With the increasingly fluctuating temperatures we've been experiencing lately, pets and humans alike have been hit hard by their inability to adapt to colder days.

Animals have the ability to change their coats as the weather gradually changes. If you keep animals indoors and the temperatures fluctuate greatly, our pets' coats and pads will not be able to adapt during the winter.
If you too have a dog that looks at you with an "I hope you're kidding" eye when you open the door and a cold wind blows in his face, read our tips to help you and your little companions survive the winter.

We often wonder, "How cold is too cold for my pet to be outside?". The answer depends on many factors such as age, breed, health status, body fat percentage and fitness that affect their ability to tolerate sub-zero temperatures.
Younger pets that are used to running and playing outside at all times of the year can usually withstand temperatures as low as 10°C without the need for fur. An older, less fit dog, on the other hand, may need a coat if it's 20 degrees.

Conditions such as heart disease, diabetes, obesity and arthritis can cause cold intolerance, especially in freezing rain or wet snow.

If your pet resists going outside, it may be that the weather is too cold for him to acclimate. On the other hand, it may also indicate an undiagnosed immune, kidney, cardiovascular or endocrine system disorder. Be sure to inform your veterinarian so they can make sure your pet is healthy for outdoor activities.

When you're out and about in the winter, watch for some signs of hypothermia: Uncontrollable shivering, whining, hiding or reluctance to move mean it's time to check your pet's temperature and warm them up. But how do we know what the right body temperature is for our pets? Temperatures below 99 degrees on a rectal thermometer are abnormal, and below 98 degrees pets can't move to get warm. We do not recommend using ear thermometers as they are not reliable for pets.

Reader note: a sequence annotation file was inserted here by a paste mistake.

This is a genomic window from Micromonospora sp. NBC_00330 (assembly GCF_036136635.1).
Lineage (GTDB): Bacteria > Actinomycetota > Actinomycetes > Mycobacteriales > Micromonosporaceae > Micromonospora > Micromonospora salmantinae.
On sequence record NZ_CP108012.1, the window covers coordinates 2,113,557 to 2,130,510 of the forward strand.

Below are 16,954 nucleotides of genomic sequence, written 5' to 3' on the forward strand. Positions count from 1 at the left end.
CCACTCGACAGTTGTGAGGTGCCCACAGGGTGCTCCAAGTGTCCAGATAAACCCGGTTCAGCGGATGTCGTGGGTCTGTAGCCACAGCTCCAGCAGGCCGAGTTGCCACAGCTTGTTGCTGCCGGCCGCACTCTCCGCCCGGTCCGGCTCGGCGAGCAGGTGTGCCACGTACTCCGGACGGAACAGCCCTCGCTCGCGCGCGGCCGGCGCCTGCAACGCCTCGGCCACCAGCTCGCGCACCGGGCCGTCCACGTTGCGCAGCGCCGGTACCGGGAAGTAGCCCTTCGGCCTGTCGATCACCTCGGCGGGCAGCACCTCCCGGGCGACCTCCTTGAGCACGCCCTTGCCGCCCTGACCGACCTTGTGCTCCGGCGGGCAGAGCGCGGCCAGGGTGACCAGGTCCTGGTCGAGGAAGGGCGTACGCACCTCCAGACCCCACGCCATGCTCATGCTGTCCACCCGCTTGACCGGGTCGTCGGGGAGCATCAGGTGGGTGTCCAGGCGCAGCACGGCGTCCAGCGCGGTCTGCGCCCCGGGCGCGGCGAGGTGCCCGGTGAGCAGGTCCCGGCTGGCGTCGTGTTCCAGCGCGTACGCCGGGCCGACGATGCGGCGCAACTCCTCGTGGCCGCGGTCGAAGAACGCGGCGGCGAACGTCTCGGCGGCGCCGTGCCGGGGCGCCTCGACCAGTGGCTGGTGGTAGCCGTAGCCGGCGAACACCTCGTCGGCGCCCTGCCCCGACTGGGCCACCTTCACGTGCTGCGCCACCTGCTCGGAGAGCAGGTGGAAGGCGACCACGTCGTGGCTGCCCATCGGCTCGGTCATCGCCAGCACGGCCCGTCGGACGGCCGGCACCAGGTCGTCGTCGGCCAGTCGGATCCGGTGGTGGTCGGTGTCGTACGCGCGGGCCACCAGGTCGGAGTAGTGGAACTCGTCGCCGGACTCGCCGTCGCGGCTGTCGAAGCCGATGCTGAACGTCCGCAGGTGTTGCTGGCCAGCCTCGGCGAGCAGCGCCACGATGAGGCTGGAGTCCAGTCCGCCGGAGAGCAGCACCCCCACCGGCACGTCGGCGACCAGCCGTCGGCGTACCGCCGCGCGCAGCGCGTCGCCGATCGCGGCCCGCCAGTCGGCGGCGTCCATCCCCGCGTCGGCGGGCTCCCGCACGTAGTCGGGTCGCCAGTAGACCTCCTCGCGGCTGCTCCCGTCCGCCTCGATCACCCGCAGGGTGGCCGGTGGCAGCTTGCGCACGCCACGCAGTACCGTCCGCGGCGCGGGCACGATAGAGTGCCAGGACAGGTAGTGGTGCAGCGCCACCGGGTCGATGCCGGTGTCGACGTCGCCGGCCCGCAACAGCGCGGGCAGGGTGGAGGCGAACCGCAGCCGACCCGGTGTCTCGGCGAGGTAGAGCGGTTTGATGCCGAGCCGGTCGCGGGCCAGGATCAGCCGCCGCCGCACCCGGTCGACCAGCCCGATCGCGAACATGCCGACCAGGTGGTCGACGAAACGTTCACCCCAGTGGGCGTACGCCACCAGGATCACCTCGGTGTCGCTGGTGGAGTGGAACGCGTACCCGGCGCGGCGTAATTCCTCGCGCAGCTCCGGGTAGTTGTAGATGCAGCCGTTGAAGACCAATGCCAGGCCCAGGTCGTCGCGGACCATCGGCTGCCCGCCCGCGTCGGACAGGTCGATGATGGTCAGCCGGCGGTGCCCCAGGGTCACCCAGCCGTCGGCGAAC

Here are some tips to make winter a little warmer for our four-legged friends:

1) Invest in clothing: Some pets that live outdoors can get used to cold temperatures. But those that live indoors need extra layers when it's freezing cold.

2) Prefer warm food: During the winter months, your pets can eat warm food to generate internal heat. This goes a long way in helping your dog's temperature rise quickly.

3) Protecting feet: if your pet is not wearing boots, be sure to use a good paw and pad balm. When you get home from a cold walk, give your dog a warm foot bath and dry his feet with a towel to remove the snow.

4) For young pets: If you are potty training your dog, set up indoor and outdoor potty training areas for the winter months so he can get used to the low temperatures. Pets under 6 months of age should not be left outside for more than a few minutes when the temperature is below 20 degrees, and do not leave a pet outside unattended below 20 degrees.

5) Warm up indoors: Warming up before venturing outside will make the experience more enjoyable. Move around the house with your dog using his toys: you can toss him his ball a few times to warm him up.

6) Keep aging pets comfortable: cold weather can aggravate arthritis because it puts stress on the aging body, which reduces internal heat. Always remember to take extra care with your senior dogs.
Contact your veterinarian if you notice a change in your pet's activity, water intake or energy level. Older pets can become confused and run away if they are dehydrated and cold.

7) Dry Skin: Just because it's not hot doesn't mean we and our pets don't need to stay hydrated. Remember to keep plenty of water on hand inside and out to avoid dehydration. It's also a good idea to supplement your dog's diet with supplements that contain omega-3 fatty acids to give them all the nutrients they need to get through the winter.

With our advice, you can now enjoy a safe winter with your pets!

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